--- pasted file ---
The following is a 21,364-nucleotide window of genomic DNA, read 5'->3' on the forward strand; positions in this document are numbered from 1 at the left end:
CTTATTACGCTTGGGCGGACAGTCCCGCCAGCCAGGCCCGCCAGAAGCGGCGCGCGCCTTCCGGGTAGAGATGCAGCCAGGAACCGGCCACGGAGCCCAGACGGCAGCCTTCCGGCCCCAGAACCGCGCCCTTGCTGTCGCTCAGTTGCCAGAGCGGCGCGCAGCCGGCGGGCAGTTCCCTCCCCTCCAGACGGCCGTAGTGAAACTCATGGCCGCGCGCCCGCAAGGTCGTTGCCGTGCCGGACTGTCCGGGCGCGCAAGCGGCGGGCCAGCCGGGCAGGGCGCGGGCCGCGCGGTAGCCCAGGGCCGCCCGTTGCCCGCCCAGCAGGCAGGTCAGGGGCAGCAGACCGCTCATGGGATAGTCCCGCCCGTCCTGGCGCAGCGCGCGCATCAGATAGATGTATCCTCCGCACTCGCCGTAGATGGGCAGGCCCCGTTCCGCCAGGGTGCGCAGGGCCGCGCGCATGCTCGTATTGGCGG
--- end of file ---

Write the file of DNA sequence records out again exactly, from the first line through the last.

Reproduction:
The following is a 21,364-nucleotide window of genomic DNA, read 5'->3' on the forward strand; positions in this document are numbered from 1 at the left end:
CTTATTACGCTTGGGCGGACAGTCCCGCCAGCCAGGCCCGCCAGAAGCGGCGCGCGCCTTCCGGGTAGAGATGCAGCCAGGAACCGGCCACGGAGCCCAGACGGCAGCCTTCCGGCCCCAGAACCGCGCCCTTGCTGTCGCTCAGTTGCCAGAGCGGCGCGCAGCCGGCGGGCAGTTCCCTCCCCTCCAGACGGCCGTAGTGAAACTCATGGCCGCGCGCCCGCAAGGTCGTTGCCGTGCCGGACTGTCCGGGCGCGCAAGCGGCGGGCCAGCCGGGCAGGGCGCGGGCCGCGCGGTAGCCCAGGGCCGCCCGTTGCCCGCCCAGCAGGCAGGTCAGGGGCAGCAGACCGCTCATGGGATAGTCCCGCCCGTCCTGGCGCAGCGCGCGCATCAGATAGATGTATCCTCCGCACTCGCCGTAGATGGGCAGGCCCCGTTCCGCCAGGGTGCGCAGGGCCGCGCGCATGCTCGTATTGGCGG